The Trump administration is working on a plan to severely narrow the legal definition of gender, according to a report in The New York Times on Sunday.
The proposed policy, according to the Department of Health and Human Services, would define gender “on a biological basis that is clear, grounded in science, objective and administrable,” meaning it would define gender as either male or female as determined by genitalia at birth. Any dispute about an individual’s gender would require genetic testing. This would have major repercussions for the transgender and gender nonconforming communities ― particularly in regard to health care.
You’ve likely seen people coming out in droves to encourage others to vote; it’s one of the most important things you can do as an American. Casting ballots at the federal, state and local levels affects transgender rights. Check Vote.org for ways to promote turnout in your area. Call your friends and family members nearby to go to the polls with you, and remind those in other states to vote too.
Being an ally isn’t just patting your trans or nonbinary friends on the back or retweeting them occasionally. It’s about respect and fighting for their rights. The first step to being a good ally is educating yourself on the basics — knowing someone’s preferred pronouns, avoiding stereotypes and learning what policies in government directly affect the trans and gender nonconforming communities. You can find a primer on those issues and more here.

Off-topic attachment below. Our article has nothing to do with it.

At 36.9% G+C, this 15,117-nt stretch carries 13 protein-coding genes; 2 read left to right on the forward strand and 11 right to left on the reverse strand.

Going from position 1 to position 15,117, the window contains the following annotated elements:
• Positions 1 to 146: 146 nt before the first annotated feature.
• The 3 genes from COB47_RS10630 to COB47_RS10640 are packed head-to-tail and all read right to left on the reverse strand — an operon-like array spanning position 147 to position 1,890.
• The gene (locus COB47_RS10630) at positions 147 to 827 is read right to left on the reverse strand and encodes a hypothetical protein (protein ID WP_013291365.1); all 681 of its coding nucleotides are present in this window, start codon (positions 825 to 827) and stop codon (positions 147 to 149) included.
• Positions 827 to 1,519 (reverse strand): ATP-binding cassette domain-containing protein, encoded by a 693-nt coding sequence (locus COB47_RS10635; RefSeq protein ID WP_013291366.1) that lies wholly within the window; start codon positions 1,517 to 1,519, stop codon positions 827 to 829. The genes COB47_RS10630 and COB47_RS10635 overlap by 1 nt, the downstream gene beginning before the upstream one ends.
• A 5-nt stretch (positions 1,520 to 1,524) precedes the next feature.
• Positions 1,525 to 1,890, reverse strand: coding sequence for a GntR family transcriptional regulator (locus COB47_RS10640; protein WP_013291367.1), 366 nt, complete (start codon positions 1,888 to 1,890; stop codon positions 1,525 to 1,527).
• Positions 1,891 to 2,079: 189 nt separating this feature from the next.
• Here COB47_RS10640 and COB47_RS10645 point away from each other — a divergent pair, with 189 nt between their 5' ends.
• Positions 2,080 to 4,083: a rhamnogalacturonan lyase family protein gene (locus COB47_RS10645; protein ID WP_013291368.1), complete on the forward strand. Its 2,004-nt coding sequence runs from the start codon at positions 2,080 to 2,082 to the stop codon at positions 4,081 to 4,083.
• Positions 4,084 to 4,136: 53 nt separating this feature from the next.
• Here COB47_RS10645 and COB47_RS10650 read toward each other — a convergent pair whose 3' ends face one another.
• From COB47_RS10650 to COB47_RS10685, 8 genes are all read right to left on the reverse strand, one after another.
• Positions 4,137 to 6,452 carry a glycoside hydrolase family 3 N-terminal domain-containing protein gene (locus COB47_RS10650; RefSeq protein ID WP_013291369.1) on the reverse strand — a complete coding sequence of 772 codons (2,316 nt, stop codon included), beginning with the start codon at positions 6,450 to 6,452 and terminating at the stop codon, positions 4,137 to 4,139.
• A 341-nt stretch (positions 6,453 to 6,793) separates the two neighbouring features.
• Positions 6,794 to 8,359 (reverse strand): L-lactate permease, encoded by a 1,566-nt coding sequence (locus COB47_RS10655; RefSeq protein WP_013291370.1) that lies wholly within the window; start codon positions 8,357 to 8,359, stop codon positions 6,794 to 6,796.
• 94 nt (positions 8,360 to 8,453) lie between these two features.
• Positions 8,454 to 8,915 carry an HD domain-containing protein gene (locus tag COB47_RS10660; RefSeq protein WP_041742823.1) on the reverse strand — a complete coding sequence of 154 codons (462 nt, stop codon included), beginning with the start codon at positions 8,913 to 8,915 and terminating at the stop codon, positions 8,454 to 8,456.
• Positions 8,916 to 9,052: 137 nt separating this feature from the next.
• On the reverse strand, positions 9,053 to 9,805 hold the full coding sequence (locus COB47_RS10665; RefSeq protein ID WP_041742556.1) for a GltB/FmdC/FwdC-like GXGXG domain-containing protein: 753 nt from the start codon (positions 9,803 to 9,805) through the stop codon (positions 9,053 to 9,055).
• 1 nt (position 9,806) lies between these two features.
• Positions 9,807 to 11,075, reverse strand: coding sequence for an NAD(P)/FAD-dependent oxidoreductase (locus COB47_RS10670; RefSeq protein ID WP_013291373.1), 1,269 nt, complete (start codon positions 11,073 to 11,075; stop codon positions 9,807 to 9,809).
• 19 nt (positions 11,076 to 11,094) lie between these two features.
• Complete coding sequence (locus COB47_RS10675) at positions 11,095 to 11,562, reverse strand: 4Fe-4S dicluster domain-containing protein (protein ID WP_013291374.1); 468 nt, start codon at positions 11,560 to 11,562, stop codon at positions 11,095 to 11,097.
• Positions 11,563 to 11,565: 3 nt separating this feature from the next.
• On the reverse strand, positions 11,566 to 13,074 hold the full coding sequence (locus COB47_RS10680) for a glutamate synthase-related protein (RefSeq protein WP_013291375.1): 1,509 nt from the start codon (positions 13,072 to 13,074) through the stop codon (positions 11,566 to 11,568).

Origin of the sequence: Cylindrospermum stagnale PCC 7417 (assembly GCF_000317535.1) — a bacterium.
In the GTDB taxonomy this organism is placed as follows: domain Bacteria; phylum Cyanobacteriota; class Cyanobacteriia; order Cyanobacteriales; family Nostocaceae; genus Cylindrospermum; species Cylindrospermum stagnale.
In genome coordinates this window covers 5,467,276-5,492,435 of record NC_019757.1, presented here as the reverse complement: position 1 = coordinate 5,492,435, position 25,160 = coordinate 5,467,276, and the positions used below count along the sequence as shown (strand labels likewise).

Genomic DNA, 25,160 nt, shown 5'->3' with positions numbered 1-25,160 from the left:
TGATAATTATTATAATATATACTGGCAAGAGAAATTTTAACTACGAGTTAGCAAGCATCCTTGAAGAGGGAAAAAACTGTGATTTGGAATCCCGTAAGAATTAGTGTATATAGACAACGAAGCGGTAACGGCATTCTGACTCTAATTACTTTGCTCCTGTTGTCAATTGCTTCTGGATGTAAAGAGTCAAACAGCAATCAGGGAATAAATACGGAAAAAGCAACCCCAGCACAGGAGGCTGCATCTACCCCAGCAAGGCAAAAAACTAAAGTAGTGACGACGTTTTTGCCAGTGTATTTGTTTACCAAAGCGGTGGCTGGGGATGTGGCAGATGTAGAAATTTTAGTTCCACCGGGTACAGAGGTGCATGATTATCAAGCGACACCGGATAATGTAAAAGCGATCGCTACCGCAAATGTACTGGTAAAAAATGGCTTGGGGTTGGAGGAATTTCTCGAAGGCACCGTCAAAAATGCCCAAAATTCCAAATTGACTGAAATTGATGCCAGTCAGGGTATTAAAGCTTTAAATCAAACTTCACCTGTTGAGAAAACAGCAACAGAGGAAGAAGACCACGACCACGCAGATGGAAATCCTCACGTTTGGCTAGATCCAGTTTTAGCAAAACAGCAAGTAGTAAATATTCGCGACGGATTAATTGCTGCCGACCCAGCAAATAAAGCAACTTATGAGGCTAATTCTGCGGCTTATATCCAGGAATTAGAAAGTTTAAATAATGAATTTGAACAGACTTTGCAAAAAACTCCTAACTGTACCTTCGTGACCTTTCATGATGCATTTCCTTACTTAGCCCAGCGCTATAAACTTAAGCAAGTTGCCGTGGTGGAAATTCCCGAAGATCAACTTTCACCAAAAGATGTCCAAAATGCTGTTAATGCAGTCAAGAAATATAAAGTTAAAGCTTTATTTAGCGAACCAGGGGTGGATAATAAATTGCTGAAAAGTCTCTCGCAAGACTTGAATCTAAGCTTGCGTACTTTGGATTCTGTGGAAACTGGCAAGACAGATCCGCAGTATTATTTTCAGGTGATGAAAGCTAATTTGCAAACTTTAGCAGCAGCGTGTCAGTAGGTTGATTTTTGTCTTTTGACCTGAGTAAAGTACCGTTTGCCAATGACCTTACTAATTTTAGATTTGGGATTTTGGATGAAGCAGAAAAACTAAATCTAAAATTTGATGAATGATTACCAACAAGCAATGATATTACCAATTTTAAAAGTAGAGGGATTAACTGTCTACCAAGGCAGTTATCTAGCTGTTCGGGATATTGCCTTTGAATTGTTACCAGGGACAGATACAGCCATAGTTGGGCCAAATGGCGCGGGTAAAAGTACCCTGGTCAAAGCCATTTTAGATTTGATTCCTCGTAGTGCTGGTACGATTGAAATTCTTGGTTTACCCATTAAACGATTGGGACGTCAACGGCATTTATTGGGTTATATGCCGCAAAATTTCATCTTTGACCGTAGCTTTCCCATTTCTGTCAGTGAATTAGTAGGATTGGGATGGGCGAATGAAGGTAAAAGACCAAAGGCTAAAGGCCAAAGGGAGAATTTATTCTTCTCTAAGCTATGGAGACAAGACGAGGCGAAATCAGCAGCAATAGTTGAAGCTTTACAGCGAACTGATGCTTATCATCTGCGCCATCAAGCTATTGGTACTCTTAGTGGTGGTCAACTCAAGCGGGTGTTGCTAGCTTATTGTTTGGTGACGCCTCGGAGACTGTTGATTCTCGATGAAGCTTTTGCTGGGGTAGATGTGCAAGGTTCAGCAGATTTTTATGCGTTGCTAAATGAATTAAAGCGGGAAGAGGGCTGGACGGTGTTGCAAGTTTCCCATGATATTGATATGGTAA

Promote helpful resources and trans-led organizations
While many “prominent national organizations are not led by trans or nonbinary people,” many are and need help on both the national and local levels. Some of those organizations, according to Out magazine are: Audre Lorde Project, Casa Ruby, Familia: Trans Queer Liberation Movement, Fierce, Organizacion Latina de Trans en Texas, Southerners on New Ground, Sylvia Rivera Law Project, Trans Latin@ Coalition, Trans Law Center and Trans Lifeline. More comprehensive lists can be found at the Trans Justice Funding Project and Borealis Philanthropy’s Fund for Trans Generations.
Sharing numbers like the National Suicide Prevention Lifeline at 800-273-TALK (8255), the Trevor Project at 866-4-U-TREVOR (866-488-7386) and Trans Lifeline at 877-565-8860 can be immensely helpful for those in crisis.
Share the work of trans activists and journalists
Groups like Lambda Legal, the ACLU and the Transgender Law Center are legal organizations that ofter extensive information about trans rights and policies that affect them. Keep an eye on their social media pages to see if they’re holding events you can take part in or to share their messaging.
Additionally, sharing the work of trans and gender nonconforming journalists helps spread the messaging being put out by the community for the community. Too often, work about the trans community is written by people who are not members of that community ― which can be completely OK, as long as it’s done correctly. This piece in Them does an excellent job of explaining the problem with media organizations not hiring trans reporters to cover trans issues.
I am now even more strongly in favor of removing sex and gender markers from identification and legal documents.
I see no reason for the government to collect and keep information about gender identity or assigned sex on an individual basis. The only time that question should be asked is during a census, and answering it should be voluntary.
Remove sex and gender markers from drivers licences, passports, voter registration cards, and birth certificates.